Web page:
Locating the perfect swimming spot near you in Crete has never been easier. The online app Cretan Beaches includes more than 600 locations, together with historical data, access information, tips and recommendations about nearby sights, available in Greek, English and Russian, with German to be added soon. Its developer is Alexandros Roniotis, a teacher whose hobby was to travel all across the island on motorbike, by boat or on foot, recording every single beach. Invaluable guides to his project were the locals, especially the older generation; without them, Alexandros says, details such as local place names would have been lost forever.
BioAroma produces natural cosmetics based on Crete’s aromatic herbs. Its founder, Manoussos Pediaditis (a chemist by profession), has been traveling around the villages since he was a young man avidly collecting the secrets of local folk medicine. At the same time, and with the help of the Department of History and Archaeology of the University of Crete, Pediaditis set out to trace the ancient history of cosmetics on the island, confirming that 4,500 years ago the Minoans used to distill essential oils and make ointments and creams. BioAroma has about 150 products on its list (from lip balm based on beeswax to toothpaste that contains crushed dittany). Its production plant, which also features an exhibition space and a botanical garden, can be visited by prior arrangement.
UNIVERSITY OF THE MOUNTAINS
Established in 2007 as a non-profit organization, this University of Crete initiative aims to forge closer ties between the academic community and the wider society, applying methods such as student peer teaching, so that young people from urban centers and from villages can get together and exchange experiences. Other initiatives include providing check-ups to residents of remote villages, as well as documenting age-old arts and crafts such as weaving. The photograph is from a recent re-enactment of the sacred Minoan ceremony celebrating the linseed harvest, with the participation of representatives from Emmanuel College, Boston (US).
Abandoned until the 80s, this 300-year-old traditional settlement comprising 10 stone houses has been painstakingly restored and transformed by its owners, the alternative tourism pioneer Aleka Chalkia and her daughter, Myrto Botsari, into a unique eco-lodge named “Aspros Potamos” (White River). Photovoltaics cover most of its energy needs, while at night you’ll rely on candles and oil lamps for light, which only adds to the atmosphere of this Flintstone-type acommodation.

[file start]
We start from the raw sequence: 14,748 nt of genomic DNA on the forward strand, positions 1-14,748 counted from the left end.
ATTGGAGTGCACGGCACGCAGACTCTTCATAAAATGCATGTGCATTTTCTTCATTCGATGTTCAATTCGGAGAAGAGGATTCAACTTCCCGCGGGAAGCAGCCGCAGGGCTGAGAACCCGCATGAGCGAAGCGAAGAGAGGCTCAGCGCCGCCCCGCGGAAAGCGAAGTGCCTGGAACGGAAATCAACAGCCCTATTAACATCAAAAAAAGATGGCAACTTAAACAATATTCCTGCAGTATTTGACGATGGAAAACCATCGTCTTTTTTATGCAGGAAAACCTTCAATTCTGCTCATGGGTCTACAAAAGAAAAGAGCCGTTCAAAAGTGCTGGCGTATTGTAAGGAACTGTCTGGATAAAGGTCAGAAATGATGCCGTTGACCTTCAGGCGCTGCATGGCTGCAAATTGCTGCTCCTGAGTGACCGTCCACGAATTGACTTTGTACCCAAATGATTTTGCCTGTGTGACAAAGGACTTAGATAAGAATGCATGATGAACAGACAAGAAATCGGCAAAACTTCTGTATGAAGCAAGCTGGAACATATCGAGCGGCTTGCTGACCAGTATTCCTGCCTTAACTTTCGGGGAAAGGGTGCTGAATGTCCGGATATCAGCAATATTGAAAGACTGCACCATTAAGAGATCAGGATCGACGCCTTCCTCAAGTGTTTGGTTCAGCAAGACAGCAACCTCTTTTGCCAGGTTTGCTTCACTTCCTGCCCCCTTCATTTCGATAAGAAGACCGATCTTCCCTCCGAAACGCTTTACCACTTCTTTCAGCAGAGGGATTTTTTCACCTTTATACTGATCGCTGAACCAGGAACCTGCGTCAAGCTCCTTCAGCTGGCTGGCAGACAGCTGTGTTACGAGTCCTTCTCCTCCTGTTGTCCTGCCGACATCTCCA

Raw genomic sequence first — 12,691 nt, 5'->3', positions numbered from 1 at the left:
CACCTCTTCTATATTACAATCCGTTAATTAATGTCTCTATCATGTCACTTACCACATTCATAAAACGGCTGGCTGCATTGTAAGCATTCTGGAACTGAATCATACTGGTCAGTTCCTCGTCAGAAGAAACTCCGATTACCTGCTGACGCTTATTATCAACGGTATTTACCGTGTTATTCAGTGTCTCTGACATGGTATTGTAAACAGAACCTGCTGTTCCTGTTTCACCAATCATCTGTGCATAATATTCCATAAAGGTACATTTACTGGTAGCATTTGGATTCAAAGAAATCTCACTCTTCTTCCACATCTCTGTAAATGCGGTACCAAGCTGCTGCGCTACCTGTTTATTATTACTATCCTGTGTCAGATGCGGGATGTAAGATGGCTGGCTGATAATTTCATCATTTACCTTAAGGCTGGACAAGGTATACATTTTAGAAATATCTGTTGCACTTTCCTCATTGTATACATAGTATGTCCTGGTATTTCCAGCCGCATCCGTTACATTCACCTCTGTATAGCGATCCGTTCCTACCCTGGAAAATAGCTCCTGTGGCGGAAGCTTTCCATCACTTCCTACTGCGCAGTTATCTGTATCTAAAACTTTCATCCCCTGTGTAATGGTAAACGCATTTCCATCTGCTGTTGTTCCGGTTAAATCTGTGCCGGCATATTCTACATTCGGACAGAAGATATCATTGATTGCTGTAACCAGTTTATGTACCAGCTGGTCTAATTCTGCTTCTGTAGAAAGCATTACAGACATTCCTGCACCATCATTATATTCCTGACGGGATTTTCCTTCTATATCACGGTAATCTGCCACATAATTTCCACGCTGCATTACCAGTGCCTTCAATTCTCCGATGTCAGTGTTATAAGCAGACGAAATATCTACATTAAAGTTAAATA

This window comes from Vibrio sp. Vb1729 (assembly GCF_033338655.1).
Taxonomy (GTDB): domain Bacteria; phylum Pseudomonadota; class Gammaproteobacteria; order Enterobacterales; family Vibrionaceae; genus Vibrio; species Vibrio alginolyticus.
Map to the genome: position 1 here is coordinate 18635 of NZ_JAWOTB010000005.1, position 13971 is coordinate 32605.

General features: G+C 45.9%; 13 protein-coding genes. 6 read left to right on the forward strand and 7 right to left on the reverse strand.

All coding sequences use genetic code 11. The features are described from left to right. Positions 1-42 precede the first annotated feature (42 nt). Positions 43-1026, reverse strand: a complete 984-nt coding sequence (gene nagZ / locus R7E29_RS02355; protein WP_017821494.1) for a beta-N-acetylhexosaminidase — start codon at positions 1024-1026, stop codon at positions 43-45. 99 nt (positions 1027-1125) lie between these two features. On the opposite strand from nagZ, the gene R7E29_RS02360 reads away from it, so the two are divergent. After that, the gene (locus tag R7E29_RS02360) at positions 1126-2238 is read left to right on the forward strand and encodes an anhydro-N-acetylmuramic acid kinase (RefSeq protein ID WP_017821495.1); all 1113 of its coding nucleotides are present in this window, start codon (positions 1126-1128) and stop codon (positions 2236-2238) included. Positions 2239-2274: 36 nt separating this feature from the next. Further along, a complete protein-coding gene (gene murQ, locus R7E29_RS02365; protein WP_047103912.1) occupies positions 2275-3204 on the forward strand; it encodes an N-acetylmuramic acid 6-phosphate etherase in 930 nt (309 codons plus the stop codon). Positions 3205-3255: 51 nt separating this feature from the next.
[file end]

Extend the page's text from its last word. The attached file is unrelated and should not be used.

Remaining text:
A “white paradise” for ski-touring aficionados, the mountains of Crete are uncluttered by organized ski resorts, with an abundance of fluffy, untrodden snow, as well as view that reach as far as the sea. The good airline connections, in combination with Cretan hospitality, have led to a steady increase in the number of visiting ski mountaineers. Currently, the sequel of the Greek-American production “Frozen Ambrosia” about ski touring in Greece is being filmed in Crete, while since 2014, dozens of skiers from Greece, Switzerland, France, Germany, Spain, Sweden and Norway have been returning for the race Pierra Creta.
Founded by Jerolyn E. Morrison in 2012, “Minoan Tastes” promotes the culinary history of Minoan Crete through hands-on cooking experiences based on scientific knowledge. “Our method of preparing food in ceramic pots over an open hearth, with ingredients that were available during the Minoan times, replicates as closely as possible the way ancient Cretans prepared and enjoyed a banquet, and allows our guests to engage all their senses and to savor the flavors of slow-cooked food.” This past May, during an event hosted by the NPO Branding Heritage, Morrison had the privilege of sharing some tips on ceramic pot cooking with none other than Prince Charles.
THE CASA DEI MEZZO CHAMBER MUSIC FESTIVAL
Back in 2004, an informal piano recital at the home of the Norwegian impresario Gunnar Strømsholm, in Makrigialos, Lasithi, would give birth to one of Crete’s most unique music festivals. Aiming to address “the lack of culture some of the tourists bring with them” and to open up the region to an alternative form of tourism, Strømsholm has been hosting the festival almost every year since at his house, in the middle of an olive grove. Visiting pianists play on one of the world’s biggest concert pianos – a Bösendorfer Concert Grand Imperial previously owned by Pavarotti – while concerts are recorded by the European Broadcasting Union (EBU). The Casa dei Mezzo hosts renowned classical musicians, personally selected by Strømsholm himself.
THE CRETAN WAY
In 2011, the mountain guide Luca Gianotti spent a month crossing the length of Crete on foot. Following the E4 (the European long distance path), he quickly realized that this 500km-long stretch of the famous trail was in a state of disrepair. Since then, he has made it his mission to keep it tidy and clearly signposted. In 2016 he published The Cretan Way, an up-to-date hiking guide complete with a GPS feature. So far, approximately 2,000 people have followed this route. “It is not only about nature, but also about culture, about walking through villages and meeting people,” says Gianotti.
A soft, golden capsule holds inside it the beneficial properties of the herbs of Crete, which have been lauded since the times of Hippocrates and Dioscorides. The patented food supplement Cretan IAMA (a combination of essential oils derived from thyme, sage and dittany in a solution of extra virgin olive oil) protects against the flu, possesses anti-oxidizing properties, and is especially beneficial for infections of the upper respiratory system. The idea for the supplement was based on epidemiological studies in several Cretan regions, followed by years of research and clinical trials by a cross-disciplinary team of distinguished professors at the Medical School of the University of Crete.